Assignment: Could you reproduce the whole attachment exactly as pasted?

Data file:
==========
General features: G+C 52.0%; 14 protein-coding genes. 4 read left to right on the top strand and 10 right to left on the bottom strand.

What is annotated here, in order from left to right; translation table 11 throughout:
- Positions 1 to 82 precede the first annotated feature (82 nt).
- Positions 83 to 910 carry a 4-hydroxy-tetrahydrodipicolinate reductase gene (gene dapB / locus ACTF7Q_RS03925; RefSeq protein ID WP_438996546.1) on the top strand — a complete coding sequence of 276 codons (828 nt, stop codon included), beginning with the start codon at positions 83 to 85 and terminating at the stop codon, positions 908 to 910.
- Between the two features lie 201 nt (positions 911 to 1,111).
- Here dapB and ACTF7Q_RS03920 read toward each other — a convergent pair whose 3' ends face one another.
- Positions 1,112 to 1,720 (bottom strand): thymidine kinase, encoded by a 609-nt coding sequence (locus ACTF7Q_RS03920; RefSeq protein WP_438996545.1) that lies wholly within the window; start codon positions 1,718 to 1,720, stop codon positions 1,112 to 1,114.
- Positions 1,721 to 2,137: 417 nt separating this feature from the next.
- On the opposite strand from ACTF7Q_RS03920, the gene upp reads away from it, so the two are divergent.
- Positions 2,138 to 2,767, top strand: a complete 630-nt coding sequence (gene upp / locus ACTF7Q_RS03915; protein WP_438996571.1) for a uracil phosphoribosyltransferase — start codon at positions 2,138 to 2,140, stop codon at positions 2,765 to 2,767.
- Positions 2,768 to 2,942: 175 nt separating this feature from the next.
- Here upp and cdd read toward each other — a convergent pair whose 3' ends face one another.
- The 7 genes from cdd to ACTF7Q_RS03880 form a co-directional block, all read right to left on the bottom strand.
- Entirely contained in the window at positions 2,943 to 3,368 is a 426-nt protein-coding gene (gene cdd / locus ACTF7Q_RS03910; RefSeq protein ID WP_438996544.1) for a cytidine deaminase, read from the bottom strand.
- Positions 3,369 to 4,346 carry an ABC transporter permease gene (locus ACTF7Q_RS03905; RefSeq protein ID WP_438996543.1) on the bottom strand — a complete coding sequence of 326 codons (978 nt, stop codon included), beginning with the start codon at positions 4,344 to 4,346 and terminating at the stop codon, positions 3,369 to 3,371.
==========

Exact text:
General features: G+C 52.0%; 14 protein-coding genes. 4 read left to right on the top strand and 10 right to left on the bottom strand.

What is annotated here, in order from left to right; translation table 11 throughout:
- Positions 1 to 82 precede the first annotated feature (82 nt).
- Positions 83 to 910 carry a 4-hydroxy-tetrahydrodipicolinate reductase gene (gene dapB / locus ACTF7Q_RS03925; RefSeq protein ID WP_438996546.1) on the top strand — a complete coding sequence of 276 codons (828 nt, stop codon included), beginning with the start codon at positions 83 to 85 and terminating at the stop codon, positions 908 to 910.
- Between the two features lie 201 nt (positions 911 to 1,111).
- Here dapB and ACTF7Q_RS03920 read toward each other — a convergent pair whose 3' ends face one another.
- Positions 1,112 to 1,720 (bottom strand): thymidine kinase, encoded by a 609-nt coding sequence (locus ACTF7Q_RS03920; RefSeq protein WP_438996545.1) that lies wholly within the window; start codon positions 1,718 to 1,720, stop codon positions 1,112 to 1,114.
- Positions 1,721 to 2,137: 417 nt separating this feature from the next.
- On the opposite strand from ACTF7Q_RS03920, the gene upp reads away from it, so the two are divergent.
- Positions 2,138 to 2,767, top strand: a complete 630-nt coding sequence (gene upp / locus ACTF7Q_RS03915; protein WP_438996571.1) for a uracil phosphoribosyltransferase — start codon at positions 2,138 to 2,140, stop codon at positions 2,765 to 2,767.
- Positions 2,768 to 2,942: 175 nt separating this feature from the next.
- Here upp and cdd read toward each other — a convergent pair whose 3' ends face one another.
- The 7 genes from cdd to ACTF7Q_RS03880 form a co-directional block, all read right to left on the bottom strand.
- Entirely contained in the window at positions 2,943 to 3,368 is a 426-nt protein-coding gene (gene cdd / locus ACTF7Q_RS03910; RefSeq protein ID WP_438996544.1) for a cytidine deaminase, read from the bottom strand.
- Positions 3,369 to 4,346 carry an ABC transporter permease gene (locus ACTF7Q_RS03905; RefSeq protein ID WP_438996543.1) on the bottom strand — a complete coding sequence of 326 codons (978 nt, stop codon included), beginning with the start codon at positions 4,344 to 4,346 and terminating at the stop codon, positions 3,369 to 3,371.